“We can now offer a broader range of waste and wastewater management services to our ACT and regional NSW customers. The biggest benefit lies in being able to scale our local operations, which will enable better utilisation and reduce disposal costs,” Mr Conlon added.
ACTQ was established in 1994 by Greg McAllister, and the ownership had remained unchanged since this time.
The ACTQ purchase is the fourth waste services business acquisition completed by Veolia in 2017. Earlier this year, Veolia successfully completed acquisitions of Catalyst, Ellwaste and Clean It, bolstering its services and capability across WA, VIC, NSW and QLD, respectively.
Veolia Australia and New Zealand has been chosen by Springvale Joint Venture and EnergyAustralia to deliver the new Springvale Mount Piper Power Station Water Treatment Plant (Springvale WTP).
Veolia will partner with Australian based Infrastructure Capital Group to fund the project, located in New South Wales’ Central West region.
The Mount Piper Power Station provides approximately 15 per cent of NSW’s power, and the Springvale WTP will be built under a build, own, operate and transfer contract.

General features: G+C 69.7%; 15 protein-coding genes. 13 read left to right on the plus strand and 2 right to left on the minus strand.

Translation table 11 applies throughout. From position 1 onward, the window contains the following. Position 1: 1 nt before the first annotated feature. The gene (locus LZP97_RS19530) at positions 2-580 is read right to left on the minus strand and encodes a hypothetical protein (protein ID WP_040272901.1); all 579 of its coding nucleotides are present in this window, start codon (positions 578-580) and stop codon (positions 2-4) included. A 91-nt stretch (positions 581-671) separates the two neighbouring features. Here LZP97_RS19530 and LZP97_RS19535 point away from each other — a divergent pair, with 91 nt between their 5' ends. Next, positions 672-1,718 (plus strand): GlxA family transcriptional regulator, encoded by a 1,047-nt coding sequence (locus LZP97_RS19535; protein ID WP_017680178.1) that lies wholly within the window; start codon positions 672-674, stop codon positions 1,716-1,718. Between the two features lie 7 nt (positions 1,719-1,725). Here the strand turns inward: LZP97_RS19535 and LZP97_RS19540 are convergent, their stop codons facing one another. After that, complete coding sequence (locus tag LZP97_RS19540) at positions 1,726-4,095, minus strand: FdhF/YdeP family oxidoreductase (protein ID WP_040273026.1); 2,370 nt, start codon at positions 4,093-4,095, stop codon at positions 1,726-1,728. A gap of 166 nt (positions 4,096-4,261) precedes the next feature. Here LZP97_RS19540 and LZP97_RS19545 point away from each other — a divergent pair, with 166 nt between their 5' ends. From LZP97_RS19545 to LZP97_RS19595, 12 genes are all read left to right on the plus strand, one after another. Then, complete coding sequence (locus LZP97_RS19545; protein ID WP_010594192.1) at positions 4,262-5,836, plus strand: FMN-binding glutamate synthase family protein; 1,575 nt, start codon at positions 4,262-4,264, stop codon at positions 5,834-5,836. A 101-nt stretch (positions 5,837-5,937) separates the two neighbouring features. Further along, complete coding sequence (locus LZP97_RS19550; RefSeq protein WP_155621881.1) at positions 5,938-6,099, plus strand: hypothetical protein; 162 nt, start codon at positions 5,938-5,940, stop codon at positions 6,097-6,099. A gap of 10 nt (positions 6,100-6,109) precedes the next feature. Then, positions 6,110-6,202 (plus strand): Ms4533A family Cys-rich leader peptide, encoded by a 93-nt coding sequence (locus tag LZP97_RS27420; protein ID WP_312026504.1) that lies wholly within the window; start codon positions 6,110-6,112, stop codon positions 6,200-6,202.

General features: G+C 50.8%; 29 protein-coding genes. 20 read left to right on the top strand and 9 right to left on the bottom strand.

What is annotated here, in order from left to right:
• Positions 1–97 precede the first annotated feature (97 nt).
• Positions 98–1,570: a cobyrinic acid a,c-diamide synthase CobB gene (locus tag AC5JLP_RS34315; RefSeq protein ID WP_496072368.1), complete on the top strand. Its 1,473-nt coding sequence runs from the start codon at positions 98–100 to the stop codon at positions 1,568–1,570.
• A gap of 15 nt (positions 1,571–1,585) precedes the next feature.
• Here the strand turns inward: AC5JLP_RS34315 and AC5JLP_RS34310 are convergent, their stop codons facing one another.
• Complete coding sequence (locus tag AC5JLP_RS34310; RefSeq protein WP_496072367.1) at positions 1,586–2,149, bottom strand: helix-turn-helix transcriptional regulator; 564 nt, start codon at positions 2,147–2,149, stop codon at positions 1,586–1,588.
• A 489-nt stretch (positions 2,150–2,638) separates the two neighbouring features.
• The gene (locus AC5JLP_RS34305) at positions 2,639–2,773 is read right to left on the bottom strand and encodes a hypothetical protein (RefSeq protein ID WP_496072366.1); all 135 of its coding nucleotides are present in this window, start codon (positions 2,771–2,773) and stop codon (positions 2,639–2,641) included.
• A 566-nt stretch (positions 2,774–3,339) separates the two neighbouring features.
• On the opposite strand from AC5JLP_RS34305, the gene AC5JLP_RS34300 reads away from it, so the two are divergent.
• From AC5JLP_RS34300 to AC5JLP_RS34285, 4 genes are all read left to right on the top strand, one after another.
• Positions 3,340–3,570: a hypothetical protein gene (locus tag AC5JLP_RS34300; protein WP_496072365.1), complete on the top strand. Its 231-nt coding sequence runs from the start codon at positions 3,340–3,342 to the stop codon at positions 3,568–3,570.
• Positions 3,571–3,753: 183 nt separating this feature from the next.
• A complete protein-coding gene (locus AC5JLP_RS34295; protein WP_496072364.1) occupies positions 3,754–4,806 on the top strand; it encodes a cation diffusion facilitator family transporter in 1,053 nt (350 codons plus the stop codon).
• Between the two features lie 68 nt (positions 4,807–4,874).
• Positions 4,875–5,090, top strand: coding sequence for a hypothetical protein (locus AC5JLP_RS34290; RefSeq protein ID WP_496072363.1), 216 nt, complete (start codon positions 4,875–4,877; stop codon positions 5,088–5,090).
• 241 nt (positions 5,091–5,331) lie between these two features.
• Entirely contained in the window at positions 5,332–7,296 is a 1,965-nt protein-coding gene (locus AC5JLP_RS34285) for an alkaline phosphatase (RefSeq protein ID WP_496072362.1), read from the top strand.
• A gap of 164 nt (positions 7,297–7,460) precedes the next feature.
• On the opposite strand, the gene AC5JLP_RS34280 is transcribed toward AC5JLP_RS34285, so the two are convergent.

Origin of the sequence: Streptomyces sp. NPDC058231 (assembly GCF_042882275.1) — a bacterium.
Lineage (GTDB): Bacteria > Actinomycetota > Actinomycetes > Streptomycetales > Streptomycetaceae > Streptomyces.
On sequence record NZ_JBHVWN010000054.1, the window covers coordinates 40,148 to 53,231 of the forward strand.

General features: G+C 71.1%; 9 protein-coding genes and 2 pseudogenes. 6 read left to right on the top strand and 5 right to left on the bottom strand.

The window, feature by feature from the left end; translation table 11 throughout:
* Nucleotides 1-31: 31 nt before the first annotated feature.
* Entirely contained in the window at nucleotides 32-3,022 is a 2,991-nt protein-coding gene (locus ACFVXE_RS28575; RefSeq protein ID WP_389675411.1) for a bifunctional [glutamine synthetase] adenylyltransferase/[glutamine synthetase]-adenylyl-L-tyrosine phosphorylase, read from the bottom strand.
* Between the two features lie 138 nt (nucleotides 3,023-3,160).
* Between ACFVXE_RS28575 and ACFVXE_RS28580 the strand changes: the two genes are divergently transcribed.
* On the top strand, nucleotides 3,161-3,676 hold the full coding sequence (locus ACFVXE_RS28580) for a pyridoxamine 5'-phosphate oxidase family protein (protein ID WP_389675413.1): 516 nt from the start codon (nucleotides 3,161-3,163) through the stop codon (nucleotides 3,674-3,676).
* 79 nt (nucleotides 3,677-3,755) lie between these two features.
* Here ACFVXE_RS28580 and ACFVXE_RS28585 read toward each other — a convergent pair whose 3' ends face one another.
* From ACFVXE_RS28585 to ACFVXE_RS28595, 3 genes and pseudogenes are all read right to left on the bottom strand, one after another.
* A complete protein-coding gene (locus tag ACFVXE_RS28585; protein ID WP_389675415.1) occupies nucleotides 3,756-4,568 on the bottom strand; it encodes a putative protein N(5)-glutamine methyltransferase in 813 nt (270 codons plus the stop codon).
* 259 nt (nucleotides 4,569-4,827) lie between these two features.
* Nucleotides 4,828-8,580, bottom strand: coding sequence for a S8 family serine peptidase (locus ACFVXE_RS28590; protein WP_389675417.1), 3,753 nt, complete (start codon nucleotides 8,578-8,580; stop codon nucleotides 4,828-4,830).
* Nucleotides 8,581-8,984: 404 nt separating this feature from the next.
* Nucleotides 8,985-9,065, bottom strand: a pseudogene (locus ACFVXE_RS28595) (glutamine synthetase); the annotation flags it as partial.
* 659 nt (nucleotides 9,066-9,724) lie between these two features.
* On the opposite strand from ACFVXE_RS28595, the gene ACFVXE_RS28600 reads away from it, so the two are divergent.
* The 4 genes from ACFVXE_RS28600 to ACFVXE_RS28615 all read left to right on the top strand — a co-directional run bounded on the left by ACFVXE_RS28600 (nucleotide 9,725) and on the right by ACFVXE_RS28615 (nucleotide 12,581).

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It has been commissioned by EnergyAustralia and the Springvale Joint Venture.
This facility will treat the mine water and deliver water to the power station for beneficial reuse. The project aims to enhance the quality of mine water discharged, ensure operational compliance in relation to water outflows and enable continued operations of both the mine and the power station.
The project requirements include:
● Transfer of water from the Springvale Mine to EnergyAustralia’s Mount Piper Power Station
● Treatment and reuse of the mine water, which is to be used as the industrial cooling water for the power station as well as ensuring excess water discharge complies with relevant environmental obligations